The Orioles are discussing again whether they need to bring up another reliever following tonight’s 8-6 loss to the Rangers before 27,370 at Camden Yards.
Brad Brach tossed 2 2/3 scoreless innings, leaving the Orioles without a long man in a shorthanded bullpen for Wednesday night’s game.
“Brad was the big key,” said manager Buck Showalter after the Orioles lost their second straight game for the first time since June 18-19. “We have to kick it around whether we’ve got to make a move because we really don’t have much length tomorrow. You don’t want to go in assuming Wei-Yin (Chen) is going to do something. Brad’s done that. Brad’s defended himself well against left-handed hitters and that was a pretty good situation for him.
“We always sit down after a game and we’ll do it again tonight. With a six-man ‘pen, you kind of have to manage it a little differently. You have to keep people out of harm’s way, but also present your best opportunity to win a game. Tonight was a night that I could have used Zach (Britton) in the eighth inning to finish out if I wanted to, but it didn’t present that opportunity.”
The Orioles will have to create a spot Thursday for starter Kevin Gausman. It’s just a question of whether they make another difficult roster decision on Wednesday. None of their relievers have options.
They could option tonight’s starter, Miguel Gonzalez, and call up a reliever.
“We’re fine physically,” Showalter said. “We’re always on that cusp. We know we have to make that move for Kevin. We just have that potential to do it a day early.”
The Rangers hit four home runs tonight, matching their total in the series opener. However, Showalter was focused more on two infield hits, including a bouncer that Gonzalez failed to glove in the third inning.
“We did some good things, too, but didn’t group much together,” Showalter said. “I think the swinging bunt by (Adrian) Beltre and the double play ball that deflected off Miguel, you look back at little things like that. The ballpark’s playing the same way for both ballclubs. Ballpark fluctuates a lot during the season. They don’t change conditions or dimensions. They hit balls that would have been out regardless.
“We’re paying for mistakes that we make. Solo home runs don’t usually get you. It’s the other ones. Chris (Davis) had a big night for us. Just couldn’t get that shutdown. Brachy pitched real well. It would have really put us in a bind if he hadn’t.”
Gonzalez couldn’t keep the ball down and allowed a season-high six runs over 4 1/3 innings.
“He was up,” Showalter said. “He was trying to make some pitches. He got some balls in some spots he normally doesn’t get them in and they made him pay for it.
“We scored, what, six runs? There was enough to win a baseball game. They just did a better job, pitched a little better. Not much. (Colby) Lewis bent but didn’t break. Kind of pitched to the lead there. We had the tying run at the plate again in the ninth. I thought Chaz (Roe) threw the ball real well. Just the swinging bunt and the fly ball to left that carried out. But that same situation’s there for everybody.”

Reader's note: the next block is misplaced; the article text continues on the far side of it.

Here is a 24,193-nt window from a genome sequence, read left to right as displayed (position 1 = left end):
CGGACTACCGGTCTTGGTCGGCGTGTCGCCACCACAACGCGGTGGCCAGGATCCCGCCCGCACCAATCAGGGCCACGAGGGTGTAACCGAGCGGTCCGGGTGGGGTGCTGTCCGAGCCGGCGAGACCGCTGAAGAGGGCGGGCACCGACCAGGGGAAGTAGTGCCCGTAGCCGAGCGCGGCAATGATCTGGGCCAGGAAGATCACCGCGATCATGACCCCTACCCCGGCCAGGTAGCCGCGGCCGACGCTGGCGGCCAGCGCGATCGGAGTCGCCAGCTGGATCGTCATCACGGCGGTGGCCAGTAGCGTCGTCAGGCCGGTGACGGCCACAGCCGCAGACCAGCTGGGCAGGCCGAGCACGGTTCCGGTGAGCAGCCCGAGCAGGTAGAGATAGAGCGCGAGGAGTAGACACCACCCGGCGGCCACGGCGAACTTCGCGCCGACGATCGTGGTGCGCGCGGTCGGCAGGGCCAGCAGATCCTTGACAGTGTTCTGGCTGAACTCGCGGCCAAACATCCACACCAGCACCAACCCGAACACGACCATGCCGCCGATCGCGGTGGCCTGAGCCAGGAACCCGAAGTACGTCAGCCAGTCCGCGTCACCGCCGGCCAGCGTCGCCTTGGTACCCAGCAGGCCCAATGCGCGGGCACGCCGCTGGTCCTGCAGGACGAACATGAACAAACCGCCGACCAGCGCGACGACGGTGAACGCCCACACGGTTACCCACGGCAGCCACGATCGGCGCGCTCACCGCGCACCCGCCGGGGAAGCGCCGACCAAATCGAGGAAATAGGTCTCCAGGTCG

Mitch Moreland hit two more home runs, the second a two-run shot off Roe in the eighth inning that appeared to be a fairly routine fly ball to left field. It kept carrying and settled into the first row of seats.
“When that ball’s hit over in that area, you don’t know until it’s in a glove or not,” Showalter said. “It fluctuates a lot how it plays here. I wasn’t sure Manny (Machado’s) ball was going out. But there were a lot of things that happened over than that. I don’t hang it around the one thing. It’s not like they changed conditions or dimensions for one team or the other. We’re all playing the same environment.”
Moreland has four home runs in two nights.
“He’s been a good hitter for a while, especially in college,” Showalter said. “We made mistakes, whether it had been him or somebody else. You get the ball there and you’re going to pay. He’s not missing the mistakes we’re making, more than anything. I’m not taking anything away from him. That’s what big league hitters do. He’s been doing it for a while. He’s hitting .300. It’s not like he’s picking on us. The power’s always been there.”
Davis hit two home runs in his first two at-bats.
“If you look at the pace he’s on, getting close to that halfway point where you just kind of multiply everything times two and you get an idea of where they are, at the end of the year Chris is going to have his moments,” Showalter said. “He can create a lot of damage in a hurry and really be a force for us. He already has this year. That’s why when he goes through some challenging times you know there is good things potentially to happen around every corner.”